As Ursula von der Leyen takes office as the new Commission President, it is good form to give thought to the trends in the development of the European Commission. The new President will formulate her agenda and organise the Commission as she sees fit. Von der Leyen aims for an ambitious agenda including, once again, considerable discussion about the ‘future of the EU’ with institutional deepening. In addition, further experimentation with the top structure of the Commission is under way with the appointment of three executive Vice-Presidents, one from each large political family. The aim is to realise ambitions and organisational innovation.
This report was written at the request of the European Affairs committee of the House of Representatives. Because the organisation and tasks of the Commission are multi-layered, the research questions were likewise as varied and concerned the development of the tasks of the Commission, the history, politicisation (especially after the Lisbon Treaty), the achievements of the Juncker Commission, formulation of an assessment framework and the identification of problem areas. Discussions about possible alternatives follow naturally from the identified developments and bottlenecks, such as the importance and limitations of high ambitions, of leadership styles, administrative pressure at the top, the separation of duties and of the possibilities of establishing organisational units.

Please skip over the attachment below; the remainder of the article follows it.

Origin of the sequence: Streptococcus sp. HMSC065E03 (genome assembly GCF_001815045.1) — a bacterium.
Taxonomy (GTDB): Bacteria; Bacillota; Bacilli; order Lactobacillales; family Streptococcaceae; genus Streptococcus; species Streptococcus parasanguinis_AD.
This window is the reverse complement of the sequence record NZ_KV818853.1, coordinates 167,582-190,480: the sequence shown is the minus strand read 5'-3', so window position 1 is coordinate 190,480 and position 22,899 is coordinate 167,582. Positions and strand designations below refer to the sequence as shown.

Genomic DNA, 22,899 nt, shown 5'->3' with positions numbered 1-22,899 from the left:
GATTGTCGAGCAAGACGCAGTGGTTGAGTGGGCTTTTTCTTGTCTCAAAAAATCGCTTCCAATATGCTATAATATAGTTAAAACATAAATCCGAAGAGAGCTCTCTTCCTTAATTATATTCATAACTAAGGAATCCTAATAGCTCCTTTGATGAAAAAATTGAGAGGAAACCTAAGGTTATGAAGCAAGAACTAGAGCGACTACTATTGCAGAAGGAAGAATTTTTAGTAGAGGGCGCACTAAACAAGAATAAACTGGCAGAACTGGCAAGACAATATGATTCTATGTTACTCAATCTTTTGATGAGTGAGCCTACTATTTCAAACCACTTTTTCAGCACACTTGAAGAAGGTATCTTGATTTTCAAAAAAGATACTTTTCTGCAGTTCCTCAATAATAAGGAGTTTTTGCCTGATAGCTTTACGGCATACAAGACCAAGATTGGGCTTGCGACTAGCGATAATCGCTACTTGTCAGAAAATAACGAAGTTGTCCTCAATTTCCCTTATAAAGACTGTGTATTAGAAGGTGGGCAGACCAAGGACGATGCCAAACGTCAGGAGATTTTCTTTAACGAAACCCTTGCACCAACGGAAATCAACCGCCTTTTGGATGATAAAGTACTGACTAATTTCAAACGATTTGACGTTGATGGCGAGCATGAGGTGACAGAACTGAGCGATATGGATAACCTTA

This is a courtesy translation of the Dutch-language report ‘De Europese Commissie in balans? Ambitie, organisatie en macht’
Read the full publication here.